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Cutting Out The Middleman Is A Fantasy: Why Distributors Matter

Mon, 11/26/2012 - 10:01am
David Burnette, Vice President of Sales, Electrical Division, Wheatland Tube

It continues to happen on a regular basis. The contractor contacts me and wants to discuss putting together a deal that cuts out the distributor. Or the large oil company gets a new VP Purchasing and sends out "feelers" about Request For Proposals (RFP) for direct quotations from the manufacturer to them, the installer/end user. Funny thing is, they also want all of the "value proposition" that distribution offers (special handling/stocking services, terms and conditions, local hand holding etc.) but for some reason feel that by "dealing directly" they can get a better price AND KEEP ALL THE THINGS DISTRIBUTORS DO FOR THEM.

I have yet to see this work. It is a fantasy.
 
When it really comes down to the nuts and bolts of serving the contractor or industrial account, no one can do it better than distributors. The really savvy contractors have recognized this and are now willing to pay distributors to do things like storeroom/inventory management because they came to realize that distributors can do it better and cheaper than they can do it on their own.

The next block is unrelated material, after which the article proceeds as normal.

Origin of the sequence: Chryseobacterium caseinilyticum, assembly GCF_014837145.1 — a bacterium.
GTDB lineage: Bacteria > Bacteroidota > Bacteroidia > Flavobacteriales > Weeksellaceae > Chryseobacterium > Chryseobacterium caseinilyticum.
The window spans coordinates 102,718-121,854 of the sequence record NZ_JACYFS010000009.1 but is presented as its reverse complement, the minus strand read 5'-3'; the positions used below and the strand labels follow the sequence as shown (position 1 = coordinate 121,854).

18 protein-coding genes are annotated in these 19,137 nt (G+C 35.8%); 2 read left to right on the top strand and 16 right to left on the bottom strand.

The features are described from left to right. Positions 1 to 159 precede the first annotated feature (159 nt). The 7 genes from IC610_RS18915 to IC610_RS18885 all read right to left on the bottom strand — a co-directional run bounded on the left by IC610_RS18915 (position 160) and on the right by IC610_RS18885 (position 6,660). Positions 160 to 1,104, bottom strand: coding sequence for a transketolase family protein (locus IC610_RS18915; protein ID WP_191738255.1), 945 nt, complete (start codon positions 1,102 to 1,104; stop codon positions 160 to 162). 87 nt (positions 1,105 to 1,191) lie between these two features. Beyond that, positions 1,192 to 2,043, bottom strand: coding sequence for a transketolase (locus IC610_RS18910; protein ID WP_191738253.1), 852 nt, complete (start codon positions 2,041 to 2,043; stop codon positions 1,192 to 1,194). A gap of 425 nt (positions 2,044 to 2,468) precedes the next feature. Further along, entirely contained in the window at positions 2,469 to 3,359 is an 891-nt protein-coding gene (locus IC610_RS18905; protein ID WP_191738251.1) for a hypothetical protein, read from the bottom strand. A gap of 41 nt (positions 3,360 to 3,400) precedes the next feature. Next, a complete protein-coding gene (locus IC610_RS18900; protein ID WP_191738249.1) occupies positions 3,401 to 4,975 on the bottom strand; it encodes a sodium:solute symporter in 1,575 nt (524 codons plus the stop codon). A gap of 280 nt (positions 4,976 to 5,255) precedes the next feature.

Contractors also recognize that distributors do a lot of the work for them today that they are not set up to do themselves any longer. These services include submittals, managing the lighting and gear on projects, expediting material, staging product for multiple drops on the job-site, kitting different products together based on room templates/requirements, etc. Sure, the contractors pay for these services. Some of it is factored into the costs of the material. In some cases, the distributors negotiate a separate line charge for monthly storage fees, etc. But those contractors or industrial customers that really understand the cost of running a business figure out pretty quickly that paying the distributor, the masters of logistics, is cheaper, more accurate and overall more efficient than doing it on their own.
 
Bottom line: These things seem to go through cycles. We will continue to see contractors/industrials etc. feel out the market for ways to "cut out the middleman." And I also predict that we will also continue to see where they quickly come to realize that it doesn't make sense.
 
As distributors continue to invest in their businesses and offer even more services to help their customers become more efficient and more profitable, distributors will continue to become even more dovetailed into their customer's business, providing superior services that cannot be matched or ignored.

This article was posted by David Burnette, Vice President of Sales, Electrical Division, at Wheatland Tube. To see the original article, please click here. 

 

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